Music Execs Say Grammys Made a "Big Mistake" Losing Ariana Grande

Ariana Grande_WIM - Getty - H 2018
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The Hollywood Reporter spoke to big-name players about inclusion and the upcoming awards ceremony at Billboard’s Power 100 party on Thursday.

The music industry is standing behind Ariana Grande’s decision not to attend the Grammy Awards due to creative differences with the show’s producer Ken Ehrlich.

On Thursday, Grande explained on Twitter that her “creativity and self expression was stifled” while planning her musical performance. Variety reported producers wouldn’t allow her to perform her desired song “7 rings,” though Grande said she offered to perform three songs. “It’s about collaboration. It’s about feeling supported,” she said on her decision not to attend Sunday's awards show, where she is nominated twice.

Scott Borchetta, CEO of Big Machine Records, told The Hollywood Reporter it was a big mistake to lose Grande. “You have to honor the artist's vision. A big mistake was made by not having the No. 1 record in the world on the show. So shame on that. That should never have happened. If you want the biggest artist in the world, you have to trust their artistic vision,” Borchetta said at Billboard’s Power 100 party on Thursday night at Avra Beverly Hills.

Daniel Glass — the music exec behind Mumford & Sons, Childish Gambino and Two Door Cinema Club — told THR he was sad Grande would not be at the Grammys.

“To me, it's the greatest night of the year for the industry and maybe something will happen between now and Sunday, where she'll be a surprise,” Glass told THR. “She's the biggest pop female artist now, maybe the biggest pop artist out there. I would hope that somehow they could work it out.”

Post Malone’s manager Dre London added that, “I was very shocked because I was looking forward to her performance.”

Meanwhile, inside the party, the DJ pumped Grande’s hits including “breathin,” “thank u, next” and “7 rings," while guests enjoyed the raw bar with lobster, shrimp and mussels. Hors d'oeuvres circled, including stuffed grape leaves and fruit tarts, along with cocktails for attendees, who included Universal Music Group Nashville CEO Mike Dungan; Capitol Music Group svp Amber Grimes; incoming chairman/CEO of Sony/ATV Music Publishing Jon Platt; chairman/CEO of Atlantic Records Craig Kallman; global chairman/CEO of Universal Music Publishing Group Jody Gerson; and 2019 Oscar nominee Diane Warren.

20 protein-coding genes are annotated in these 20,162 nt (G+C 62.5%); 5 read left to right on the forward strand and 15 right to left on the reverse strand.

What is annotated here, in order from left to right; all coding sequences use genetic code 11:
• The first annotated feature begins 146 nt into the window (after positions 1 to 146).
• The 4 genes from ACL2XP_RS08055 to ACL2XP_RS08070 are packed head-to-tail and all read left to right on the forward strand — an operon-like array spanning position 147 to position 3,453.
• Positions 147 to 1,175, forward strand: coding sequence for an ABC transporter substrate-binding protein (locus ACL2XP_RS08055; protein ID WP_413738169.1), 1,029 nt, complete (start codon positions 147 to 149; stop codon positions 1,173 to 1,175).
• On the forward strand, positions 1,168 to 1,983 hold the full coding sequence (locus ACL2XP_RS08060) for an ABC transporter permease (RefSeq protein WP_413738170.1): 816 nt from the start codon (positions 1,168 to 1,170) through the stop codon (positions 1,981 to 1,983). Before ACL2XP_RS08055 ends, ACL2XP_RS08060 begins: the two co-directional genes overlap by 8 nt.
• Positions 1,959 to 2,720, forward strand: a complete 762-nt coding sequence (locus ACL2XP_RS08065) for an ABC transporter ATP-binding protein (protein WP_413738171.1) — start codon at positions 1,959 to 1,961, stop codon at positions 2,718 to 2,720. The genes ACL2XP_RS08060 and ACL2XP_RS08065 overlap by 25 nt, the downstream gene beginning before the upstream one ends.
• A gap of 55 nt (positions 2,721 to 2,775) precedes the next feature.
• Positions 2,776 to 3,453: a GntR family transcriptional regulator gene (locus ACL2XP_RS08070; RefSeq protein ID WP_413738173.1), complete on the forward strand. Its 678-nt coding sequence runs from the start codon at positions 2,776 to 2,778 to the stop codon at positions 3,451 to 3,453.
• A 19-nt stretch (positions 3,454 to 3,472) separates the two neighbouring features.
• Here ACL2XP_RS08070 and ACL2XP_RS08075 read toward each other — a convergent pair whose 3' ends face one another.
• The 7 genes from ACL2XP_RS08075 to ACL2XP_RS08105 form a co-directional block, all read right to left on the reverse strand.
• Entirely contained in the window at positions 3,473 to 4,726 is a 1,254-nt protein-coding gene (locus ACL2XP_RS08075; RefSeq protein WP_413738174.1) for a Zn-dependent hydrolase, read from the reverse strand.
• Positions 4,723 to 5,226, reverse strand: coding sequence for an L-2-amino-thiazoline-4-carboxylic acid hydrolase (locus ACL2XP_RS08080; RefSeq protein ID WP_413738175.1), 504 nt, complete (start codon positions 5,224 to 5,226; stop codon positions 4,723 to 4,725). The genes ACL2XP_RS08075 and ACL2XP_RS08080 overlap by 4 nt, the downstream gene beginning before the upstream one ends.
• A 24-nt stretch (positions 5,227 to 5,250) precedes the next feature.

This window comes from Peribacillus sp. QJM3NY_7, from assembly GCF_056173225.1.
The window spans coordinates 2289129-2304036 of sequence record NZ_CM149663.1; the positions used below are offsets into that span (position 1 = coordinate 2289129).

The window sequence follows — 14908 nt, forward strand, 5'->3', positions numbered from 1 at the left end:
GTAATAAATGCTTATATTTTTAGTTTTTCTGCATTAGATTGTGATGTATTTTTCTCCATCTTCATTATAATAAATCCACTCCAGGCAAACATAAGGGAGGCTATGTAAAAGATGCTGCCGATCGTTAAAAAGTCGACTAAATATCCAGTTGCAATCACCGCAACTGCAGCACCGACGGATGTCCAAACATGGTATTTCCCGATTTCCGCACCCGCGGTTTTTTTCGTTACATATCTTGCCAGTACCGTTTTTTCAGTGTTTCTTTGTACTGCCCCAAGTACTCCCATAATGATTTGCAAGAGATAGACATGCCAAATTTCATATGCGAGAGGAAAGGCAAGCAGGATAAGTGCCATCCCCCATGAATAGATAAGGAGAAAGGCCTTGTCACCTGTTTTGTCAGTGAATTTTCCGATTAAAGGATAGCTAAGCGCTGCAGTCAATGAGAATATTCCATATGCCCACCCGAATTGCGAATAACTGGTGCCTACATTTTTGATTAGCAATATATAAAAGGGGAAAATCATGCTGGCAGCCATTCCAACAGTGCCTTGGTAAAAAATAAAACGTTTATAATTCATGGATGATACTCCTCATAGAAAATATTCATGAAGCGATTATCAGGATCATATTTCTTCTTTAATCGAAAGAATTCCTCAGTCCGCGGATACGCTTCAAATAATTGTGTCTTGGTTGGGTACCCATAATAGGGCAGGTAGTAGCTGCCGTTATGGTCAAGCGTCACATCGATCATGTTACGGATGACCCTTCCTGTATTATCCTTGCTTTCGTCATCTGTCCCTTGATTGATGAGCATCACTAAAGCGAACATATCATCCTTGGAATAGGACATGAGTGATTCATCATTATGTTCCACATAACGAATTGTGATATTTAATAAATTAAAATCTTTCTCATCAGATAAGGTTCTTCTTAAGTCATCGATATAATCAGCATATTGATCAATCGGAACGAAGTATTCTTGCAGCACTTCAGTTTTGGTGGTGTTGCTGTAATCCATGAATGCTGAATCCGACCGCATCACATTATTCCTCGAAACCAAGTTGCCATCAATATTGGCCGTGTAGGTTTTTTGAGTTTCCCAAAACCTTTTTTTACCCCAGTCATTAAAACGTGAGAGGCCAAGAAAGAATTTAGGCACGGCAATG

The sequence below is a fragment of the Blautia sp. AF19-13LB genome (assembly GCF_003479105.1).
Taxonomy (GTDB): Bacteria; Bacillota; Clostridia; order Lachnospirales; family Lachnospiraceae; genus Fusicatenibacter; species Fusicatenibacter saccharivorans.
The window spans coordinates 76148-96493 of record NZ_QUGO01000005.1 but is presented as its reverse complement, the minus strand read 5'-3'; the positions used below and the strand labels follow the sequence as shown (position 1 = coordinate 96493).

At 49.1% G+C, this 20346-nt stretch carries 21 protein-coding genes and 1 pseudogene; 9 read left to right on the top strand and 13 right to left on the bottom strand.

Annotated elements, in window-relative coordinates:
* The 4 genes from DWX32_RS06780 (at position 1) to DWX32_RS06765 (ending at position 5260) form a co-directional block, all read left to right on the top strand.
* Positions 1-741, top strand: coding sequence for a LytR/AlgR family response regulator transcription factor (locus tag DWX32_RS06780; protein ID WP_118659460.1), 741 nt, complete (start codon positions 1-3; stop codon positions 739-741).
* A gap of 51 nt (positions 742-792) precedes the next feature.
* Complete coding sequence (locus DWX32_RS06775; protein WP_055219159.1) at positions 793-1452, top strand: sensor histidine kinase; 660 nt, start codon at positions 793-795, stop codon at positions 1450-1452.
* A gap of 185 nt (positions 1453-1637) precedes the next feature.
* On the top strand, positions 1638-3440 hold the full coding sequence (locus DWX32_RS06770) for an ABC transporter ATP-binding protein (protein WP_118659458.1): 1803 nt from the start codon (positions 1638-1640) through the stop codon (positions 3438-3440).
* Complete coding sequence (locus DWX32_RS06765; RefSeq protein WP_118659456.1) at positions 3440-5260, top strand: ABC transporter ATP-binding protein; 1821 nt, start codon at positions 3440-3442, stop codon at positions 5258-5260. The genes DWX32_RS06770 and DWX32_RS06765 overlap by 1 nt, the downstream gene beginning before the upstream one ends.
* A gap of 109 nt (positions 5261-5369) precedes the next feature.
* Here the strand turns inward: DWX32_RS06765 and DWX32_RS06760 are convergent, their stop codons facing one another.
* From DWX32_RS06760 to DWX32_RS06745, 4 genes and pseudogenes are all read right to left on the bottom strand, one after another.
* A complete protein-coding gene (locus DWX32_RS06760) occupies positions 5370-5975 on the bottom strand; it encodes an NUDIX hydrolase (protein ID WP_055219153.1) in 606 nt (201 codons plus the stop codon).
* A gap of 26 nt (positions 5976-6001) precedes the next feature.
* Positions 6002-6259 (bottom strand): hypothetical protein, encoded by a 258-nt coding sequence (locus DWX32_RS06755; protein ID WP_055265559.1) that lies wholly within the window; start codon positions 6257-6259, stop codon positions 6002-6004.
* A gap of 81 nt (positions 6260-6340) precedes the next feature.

The event honored Sir Lucian Grainge (chairman/CEO of Universal Music Group) with the Power 100 Executive of the Year Award and Martin Bandier (chairman/CEO of Sony/ATV Music Publishing) with the Clive Davis Visionary Award.

Davis said Bandier helped "modernize music" and had “one great success after another." The outgoing Sony publishing leader said, “Any award that has Clive's name attached to it makes it important, because there's no one in our business who is more respected and admired than Clive."

The speeches focused on inclusion and diversity in the music biz. Hannah Karp, editorial director of Billboard Media Group, congratulated the Power 100 recipients of 2019 by saying, “We're looking forward to watching you as leaders continue to use your powers for positive change … a new and diverse generation of entrepreneurs, executives and disruptors who are rewriting the rules of the music business.”

Valence Media — the parent company of Billboard and THR — announced a donation of $25,000 to She is the Music, a nonprofit organization that aims to increase the number of women working in music, led in part by Stacy Smith, of the USC Annenberg Inclusion Initiative, who spoke at the party. Grainger likewise committed $25,000 to Smith’s research and another $25,000 to She is the Music mentorship for girls.

"Let's put all the power in this room to good use," he said.

Smith told THR, “I have never seen an industry respond so quickly” to her January 2018 report about music. Her findings revealed that less than 25 percent of all artists on the top charts are female, with women making up 12 percent of songwriters and two percent of producers.

Her efforts also created the four percent challenge in December, which rolled out at Sundance this year to increase the number of women being given opportunities to direct: “I am absolutely thrilled at the responsiveness we've seen,” she said of the 120 participants, including Jennifer Garner and Chris Pratt, and most major studios on board.

Smith said the fight for gender equality ties back into Grande’s decision to skip the Grammys. “It’s fantastic when women stand up … and make sure their voice is heard,” Smith said. “I applaud any female that wants truth to prevail and stands prominently on behalf of what they believe in. So go Ariana!”